Second senator tests positive for coronavirus

Sen. Bill CassidyWilliam (Bill) Morgan CassidyCoushatta tribe begins long road to recovery after Hurricane Laura Senators offer disaster tax relief bill Bottom line MORE (R-La.) said on Thursday that he has tested positive for the coronavirus, becoming the second senator known to do so.

"I am strictly following the direction of our medical experts and strongly encourage others to do the same," he said in a statement.

Cassidy got a coronavirus test on Thursday after being informed on Wednesday night that he had been exposed to an individual with COVID-19. His office said he was following Centers for Disease Control and Prevention guidelines including quarantining for 14 days and notifying individuals he has been in contact with.

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In late March, Sen. Rand PaulRandal (Rand) Howard PaulSecond GOP senator to quarantine after exposure to coronavirus GOP senator to quarantine after coronavirus exposure The Hill's Morning Report - Sponsored by National Industries for the Blind - Trump seeks to flip 'Rage' narrative; Dems block COVID-19 bill MORE (R-Ky.) became the first senator to announce that he had tested positive for the coronavirus.

Several senators have had to quarantine after being exposed to an individual with the disease. Sens. Tim KaineTimothy (Tim) Michael KaineTrump meets with potential Supreme Court pick Amy Coney Barrett at White House Names to watch as Trump picks Ginsburg replacement on Supreme Court Barrett seen as a front-runner for Trump Supreme Court pick MORE (D-Va.) and Bob CaseyRobert (Bob) Patrick CaseySecond GOP senator to quarantine after exposure to coronavirus GAO report finds brokers offered false info on coverage for pre-existing conditions Catholic group launches .7M campaign against Biden targeting swing-state voters MORE (D-Pa.) have said they have coronavirus antibodies, indicating they were exposed to the virus, though they were not tested for it at the time.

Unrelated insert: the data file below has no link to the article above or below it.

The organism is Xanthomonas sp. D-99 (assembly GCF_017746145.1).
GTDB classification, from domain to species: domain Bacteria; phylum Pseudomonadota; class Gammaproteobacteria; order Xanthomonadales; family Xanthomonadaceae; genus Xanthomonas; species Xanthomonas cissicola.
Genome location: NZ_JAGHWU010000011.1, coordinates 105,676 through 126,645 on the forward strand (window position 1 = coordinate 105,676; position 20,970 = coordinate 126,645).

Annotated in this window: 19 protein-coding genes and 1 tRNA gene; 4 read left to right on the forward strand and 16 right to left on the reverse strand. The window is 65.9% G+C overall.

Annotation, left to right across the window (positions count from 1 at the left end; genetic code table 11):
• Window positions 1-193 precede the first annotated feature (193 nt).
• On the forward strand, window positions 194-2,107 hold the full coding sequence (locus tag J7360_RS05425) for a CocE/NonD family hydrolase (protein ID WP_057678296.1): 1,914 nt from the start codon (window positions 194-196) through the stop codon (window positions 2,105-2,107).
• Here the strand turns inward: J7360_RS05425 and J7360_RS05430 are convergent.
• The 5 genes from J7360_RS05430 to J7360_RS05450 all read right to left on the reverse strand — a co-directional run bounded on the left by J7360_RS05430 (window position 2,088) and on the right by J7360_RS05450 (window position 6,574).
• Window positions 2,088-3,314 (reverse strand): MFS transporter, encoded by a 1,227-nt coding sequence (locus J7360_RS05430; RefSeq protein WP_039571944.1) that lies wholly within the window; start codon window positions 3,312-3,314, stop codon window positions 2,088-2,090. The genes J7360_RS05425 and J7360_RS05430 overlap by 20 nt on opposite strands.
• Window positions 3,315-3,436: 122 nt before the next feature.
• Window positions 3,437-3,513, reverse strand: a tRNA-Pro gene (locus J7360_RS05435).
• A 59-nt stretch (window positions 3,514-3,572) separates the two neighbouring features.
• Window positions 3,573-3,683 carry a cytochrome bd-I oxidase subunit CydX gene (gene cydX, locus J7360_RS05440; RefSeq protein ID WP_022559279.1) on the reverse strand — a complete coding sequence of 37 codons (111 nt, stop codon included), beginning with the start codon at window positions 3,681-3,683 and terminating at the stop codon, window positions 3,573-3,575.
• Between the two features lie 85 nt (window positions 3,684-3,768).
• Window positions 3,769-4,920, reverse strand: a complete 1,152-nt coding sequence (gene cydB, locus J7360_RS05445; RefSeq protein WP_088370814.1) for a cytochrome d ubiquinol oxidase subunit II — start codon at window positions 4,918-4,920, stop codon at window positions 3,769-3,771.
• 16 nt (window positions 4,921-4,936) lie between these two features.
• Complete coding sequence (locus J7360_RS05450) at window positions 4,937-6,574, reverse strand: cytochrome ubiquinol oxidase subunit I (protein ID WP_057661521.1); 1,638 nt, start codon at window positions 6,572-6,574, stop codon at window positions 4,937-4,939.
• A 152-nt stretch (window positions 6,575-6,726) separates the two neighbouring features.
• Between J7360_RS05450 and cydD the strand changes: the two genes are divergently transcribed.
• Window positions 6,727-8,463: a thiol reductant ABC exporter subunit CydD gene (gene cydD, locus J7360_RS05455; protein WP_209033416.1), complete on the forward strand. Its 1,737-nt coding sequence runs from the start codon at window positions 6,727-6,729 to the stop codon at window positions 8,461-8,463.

Roughly a dozen House members have also tested positive. The chamber implemented new voting procedures to try to prevent members from crowding on the floor and proxy voting to give more members flexibility with traveling to Washington. 

The Senate left Washington last week and isn't expected to return until Sept. 8. Though most members actually left D.C. around Aug. 7, Cassidy was in the city last week because he presided over the chamber.